When I found out there would be another book in this series featuring the Opium Eater Thomas De Quincey, his brilliant and beautiful daughter Emily, and their Scotland Yard buddies Ryan and Becker I quickly grovelled and begged for Netgalley to provide me with a copy Inspector of the Dead begins with the death of a prominent woman in a very public place named Lady Cosgrove She is found with a note in the her pocket that reads Young England This group is known for being against the monarch hoping to someday overthrow the government As the investigation progresses, there are attacks and deaths on prominent persons in London with notes left on them naming others who have attempted to assassinate the queen Being a genius on the subject of murder as a fine art, De Quincey was able to deduce that the Queen may be the true target of all these murders.De Quincey and crew investigate past attempts as well as possible suspects We learn through their travels just how rudimentary the legal system was at that time It s people such as Becker and Ryan who suggested incorporating the many things I m sure are taken for granted Such as taking pictures of the crime scene or at least preserving the scene And gratefully Morrell doesn t allow this novel to move at a pace that makes you feel every inconvenience of being set in Victorian England I barely noticed that it would have been helpful to have a cell phone in order to tell the Queen to hide Morrell kept me glued to this novel and I enjoyed it just as much as Murder As a Fine Art The idea that not much has changed in regards to human nature to wear disguises to often times be who we aren t or to make the appearance of being important than we are Even De Quincey admits he s fallen victim to being a person who knows that his name bares weight in certain circles That is why he added the De before Quincey The suspect in this novel uses disguises to work his way into a society he didn t belong And he s pretty smart I tell ya I really dig this guy One other thing worth mentioning is that I really enjoy getting into the characters heads Emily s diary entries provide a lot depth into her character and the relationship she has with the two inspectors Ryan and Becker We also get to peer into the mind of the killer in an effort to understand what he s thinking and why he s doing what he s doing The only characters who take a backseat in this title are Becker and Ryan I would have liked from them but they aren t the stars Thomas De Quincey is He s a character based on a real man so it s interesting that Morrell has given him such depth and allows him to be likable instead of stagnant.Overall, I m a bonafide fan of this Thomas De Quincey series Inspector of the Dead is fast paced, absorbing, and just a good ol fun read Traipsing around the dark and murky corners of Victorian England is always a good time I hope David Morrell graces us with installations to this De Quincey series He is one of my favorite authors so even if there is never another Opium eater, I will definitely be reading Inspector of the Dead encourages me to see past the disguise and realize people are than they appear to be Copy provided by Mulholland Books via Netgalley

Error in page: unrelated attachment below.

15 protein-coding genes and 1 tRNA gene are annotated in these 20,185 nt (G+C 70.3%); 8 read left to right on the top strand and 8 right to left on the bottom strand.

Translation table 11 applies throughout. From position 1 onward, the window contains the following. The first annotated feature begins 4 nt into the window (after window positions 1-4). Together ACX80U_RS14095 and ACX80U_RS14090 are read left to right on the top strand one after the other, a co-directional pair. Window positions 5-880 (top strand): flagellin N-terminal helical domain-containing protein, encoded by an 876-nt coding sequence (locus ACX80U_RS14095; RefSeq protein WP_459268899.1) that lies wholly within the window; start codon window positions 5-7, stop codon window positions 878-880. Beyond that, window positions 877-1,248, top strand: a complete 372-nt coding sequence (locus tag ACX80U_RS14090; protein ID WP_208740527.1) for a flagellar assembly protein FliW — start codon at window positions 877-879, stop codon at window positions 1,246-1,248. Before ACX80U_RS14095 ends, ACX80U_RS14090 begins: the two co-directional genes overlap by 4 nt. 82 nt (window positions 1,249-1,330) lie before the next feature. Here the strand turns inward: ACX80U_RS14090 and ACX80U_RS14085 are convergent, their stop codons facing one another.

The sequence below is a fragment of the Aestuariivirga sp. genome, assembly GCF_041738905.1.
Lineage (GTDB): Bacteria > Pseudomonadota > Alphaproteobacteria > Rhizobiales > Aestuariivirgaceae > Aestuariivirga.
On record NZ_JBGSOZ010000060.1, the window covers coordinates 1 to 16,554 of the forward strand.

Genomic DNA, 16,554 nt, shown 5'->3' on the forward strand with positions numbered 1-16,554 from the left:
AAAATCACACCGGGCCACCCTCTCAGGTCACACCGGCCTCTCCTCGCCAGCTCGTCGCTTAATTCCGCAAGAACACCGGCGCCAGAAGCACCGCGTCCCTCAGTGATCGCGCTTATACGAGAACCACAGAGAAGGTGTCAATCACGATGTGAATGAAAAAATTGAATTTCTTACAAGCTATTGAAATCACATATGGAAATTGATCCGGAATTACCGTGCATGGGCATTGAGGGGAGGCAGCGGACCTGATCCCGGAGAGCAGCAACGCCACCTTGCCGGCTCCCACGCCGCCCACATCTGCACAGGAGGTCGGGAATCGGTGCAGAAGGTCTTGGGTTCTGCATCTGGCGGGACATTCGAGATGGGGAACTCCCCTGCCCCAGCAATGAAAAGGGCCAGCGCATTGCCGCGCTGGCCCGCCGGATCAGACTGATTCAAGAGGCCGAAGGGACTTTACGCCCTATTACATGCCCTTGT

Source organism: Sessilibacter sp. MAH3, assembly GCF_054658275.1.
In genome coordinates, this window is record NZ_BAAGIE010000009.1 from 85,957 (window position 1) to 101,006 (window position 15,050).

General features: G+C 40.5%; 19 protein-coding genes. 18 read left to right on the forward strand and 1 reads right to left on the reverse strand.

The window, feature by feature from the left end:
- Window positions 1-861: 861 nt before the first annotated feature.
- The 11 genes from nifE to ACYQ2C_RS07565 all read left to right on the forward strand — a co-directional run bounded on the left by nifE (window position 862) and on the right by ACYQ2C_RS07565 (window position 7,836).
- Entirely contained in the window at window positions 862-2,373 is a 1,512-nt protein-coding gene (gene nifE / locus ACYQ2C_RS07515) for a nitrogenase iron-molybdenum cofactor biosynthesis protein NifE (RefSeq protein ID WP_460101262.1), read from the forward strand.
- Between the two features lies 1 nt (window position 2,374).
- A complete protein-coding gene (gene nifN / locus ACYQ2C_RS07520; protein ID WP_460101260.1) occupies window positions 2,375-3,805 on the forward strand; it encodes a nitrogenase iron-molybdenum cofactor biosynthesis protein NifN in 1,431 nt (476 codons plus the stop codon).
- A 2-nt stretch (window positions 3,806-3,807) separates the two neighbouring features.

6. says: